In the beginning, when I first met everyone, all the employees seemed to have above average intelligence, everyone was upbeat, and positive, about forty percent of the workers were very sharp and quick-witted. One of the very first problems that I became aware of at this construction company, was that all of the out-of-state employees were having housing problems. My housing situation was very, very bad, and I didn’t want anyone to find out where I was living, I was embarrassed about it. Two of the workers had paid a lot of money for a basement apartment, they had moved everything they owned from Oregon and Washington, to Dickinson, the basement apartment flooded in May and ruined all of their belongings. They complained about this to the company owners, explaining their expenses in relocating to Dickinson, having to pay extremely high rent just to share a basement apartment, then having all of their belongings destroyed in a flooded basement. These two employees explained to the company owners that they needed to be paid enough money to afford a decent place to live in Dickinson, or that the company needed to subsidize their housing, otherwise it would not be worth it to them to remain in North Dakota. When I first came to work at this company, these two workers were intelligent, funny, energetic, and good at their jobs. Due to their housing problems, they soon became sarcastic, bitter, and complaining, they hurt company morale, especially when they decided to quit the company and leave North Dakota in June, then they really ranted about how much North Dakota sucks.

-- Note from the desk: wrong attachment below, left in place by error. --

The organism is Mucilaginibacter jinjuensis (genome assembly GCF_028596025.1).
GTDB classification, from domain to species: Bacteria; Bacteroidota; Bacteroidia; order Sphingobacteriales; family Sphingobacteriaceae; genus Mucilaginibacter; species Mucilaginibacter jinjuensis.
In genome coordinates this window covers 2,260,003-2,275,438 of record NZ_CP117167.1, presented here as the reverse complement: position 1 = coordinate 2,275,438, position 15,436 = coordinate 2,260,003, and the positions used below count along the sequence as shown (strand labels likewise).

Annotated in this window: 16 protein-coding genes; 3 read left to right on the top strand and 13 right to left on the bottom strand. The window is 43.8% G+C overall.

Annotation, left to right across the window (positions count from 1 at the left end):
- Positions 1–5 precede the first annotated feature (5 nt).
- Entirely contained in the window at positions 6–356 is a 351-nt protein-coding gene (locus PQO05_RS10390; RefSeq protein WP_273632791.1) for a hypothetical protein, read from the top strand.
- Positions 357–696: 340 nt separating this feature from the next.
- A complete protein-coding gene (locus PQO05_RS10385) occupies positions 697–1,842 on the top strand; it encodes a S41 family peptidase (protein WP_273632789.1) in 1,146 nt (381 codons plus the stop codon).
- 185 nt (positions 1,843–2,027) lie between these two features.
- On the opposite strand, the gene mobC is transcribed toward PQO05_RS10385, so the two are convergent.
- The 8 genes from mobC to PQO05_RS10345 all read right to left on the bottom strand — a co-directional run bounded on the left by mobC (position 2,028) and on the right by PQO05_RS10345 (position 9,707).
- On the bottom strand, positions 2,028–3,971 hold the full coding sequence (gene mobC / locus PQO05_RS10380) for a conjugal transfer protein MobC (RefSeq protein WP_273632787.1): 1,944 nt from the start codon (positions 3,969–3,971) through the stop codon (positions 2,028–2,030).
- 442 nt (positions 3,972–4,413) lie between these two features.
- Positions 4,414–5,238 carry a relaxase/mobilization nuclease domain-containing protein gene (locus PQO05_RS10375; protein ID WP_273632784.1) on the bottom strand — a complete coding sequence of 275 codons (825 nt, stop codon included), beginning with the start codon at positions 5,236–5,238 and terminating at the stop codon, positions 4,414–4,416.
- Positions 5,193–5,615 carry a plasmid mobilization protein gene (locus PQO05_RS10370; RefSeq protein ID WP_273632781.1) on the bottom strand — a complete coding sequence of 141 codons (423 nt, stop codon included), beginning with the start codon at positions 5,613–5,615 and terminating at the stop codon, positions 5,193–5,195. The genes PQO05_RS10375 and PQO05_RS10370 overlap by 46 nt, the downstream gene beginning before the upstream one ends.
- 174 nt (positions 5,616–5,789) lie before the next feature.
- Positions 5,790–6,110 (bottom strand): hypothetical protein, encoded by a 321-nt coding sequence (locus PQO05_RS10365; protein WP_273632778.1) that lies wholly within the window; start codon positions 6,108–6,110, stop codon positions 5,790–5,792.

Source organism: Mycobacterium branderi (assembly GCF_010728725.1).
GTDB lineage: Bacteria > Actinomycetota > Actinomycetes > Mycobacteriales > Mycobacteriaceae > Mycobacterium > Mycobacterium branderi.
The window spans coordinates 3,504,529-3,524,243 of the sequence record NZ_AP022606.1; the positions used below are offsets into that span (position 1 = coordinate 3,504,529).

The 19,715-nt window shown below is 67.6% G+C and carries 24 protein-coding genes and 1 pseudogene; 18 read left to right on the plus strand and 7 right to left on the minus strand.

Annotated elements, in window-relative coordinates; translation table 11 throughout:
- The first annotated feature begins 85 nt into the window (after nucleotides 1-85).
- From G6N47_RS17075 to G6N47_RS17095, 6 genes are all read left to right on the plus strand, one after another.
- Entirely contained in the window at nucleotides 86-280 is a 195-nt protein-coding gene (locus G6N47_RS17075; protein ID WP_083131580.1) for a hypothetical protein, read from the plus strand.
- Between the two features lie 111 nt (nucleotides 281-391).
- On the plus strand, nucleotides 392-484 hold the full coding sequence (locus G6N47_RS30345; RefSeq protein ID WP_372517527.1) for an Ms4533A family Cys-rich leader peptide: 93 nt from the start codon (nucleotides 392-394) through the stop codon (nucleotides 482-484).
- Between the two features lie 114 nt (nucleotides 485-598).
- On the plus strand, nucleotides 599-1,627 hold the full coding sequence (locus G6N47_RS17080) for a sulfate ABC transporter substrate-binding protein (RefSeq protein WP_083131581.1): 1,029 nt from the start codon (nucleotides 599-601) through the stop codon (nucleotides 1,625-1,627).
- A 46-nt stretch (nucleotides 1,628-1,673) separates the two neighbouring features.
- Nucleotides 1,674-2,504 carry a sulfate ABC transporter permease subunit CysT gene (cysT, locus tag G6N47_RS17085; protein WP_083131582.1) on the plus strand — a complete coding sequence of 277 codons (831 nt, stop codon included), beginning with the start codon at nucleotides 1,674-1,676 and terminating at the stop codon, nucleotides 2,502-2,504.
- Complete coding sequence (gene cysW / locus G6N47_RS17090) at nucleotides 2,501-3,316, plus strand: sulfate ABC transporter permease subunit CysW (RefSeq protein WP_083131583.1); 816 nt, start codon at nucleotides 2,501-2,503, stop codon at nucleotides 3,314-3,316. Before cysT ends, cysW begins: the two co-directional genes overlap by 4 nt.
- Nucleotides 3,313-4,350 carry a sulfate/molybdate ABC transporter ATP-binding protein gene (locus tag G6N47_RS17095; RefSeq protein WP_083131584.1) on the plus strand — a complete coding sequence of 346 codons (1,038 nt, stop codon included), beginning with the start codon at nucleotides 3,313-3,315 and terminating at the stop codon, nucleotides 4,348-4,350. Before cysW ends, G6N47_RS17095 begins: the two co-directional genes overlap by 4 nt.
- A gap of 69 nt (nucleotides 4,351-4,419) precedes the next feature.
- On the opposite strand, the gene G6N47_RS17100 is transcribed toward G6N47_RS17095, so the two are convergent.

Of the remaining workers, one, then another, and then another had housing problems in Dickinson or other problems in Dickinson. Due to the cost of housing in Dickinson, one of the married out-of-state workers, never brought his wife to live with him in North Dakota during the two years that he was here. He had a single bedroom in a house that was shared with some of the other workers. He went straight home, never went out to eat, never went out to bars, never went to Patterson Lake. I felt sorry for him. He didn’t have much of a life, all he did was work and go home. He didn’t have any friends. He was invited to go out by two of his out-of-state co-workers who had lived in the rental house with him, but he declined. Unlike him, these two out-of-state co-workers tried to make the best of living in Dickinson, they went out to restaurants and bars every night in Dickinson. In early June, these two out-of-state workers both got a DUI in Dickinson. I liked these two guys, the corporation that we did work for liked these two guys, they were fun, positive, intelligent, and good at their jobs. After they got their DUIs, they were not happy about being in Dickinson anymore, their attitudes were not good, they didn’t seem to care about their work very much. The company had to let them go by the end of August, but they had been two of the best employees before they got their DUIs.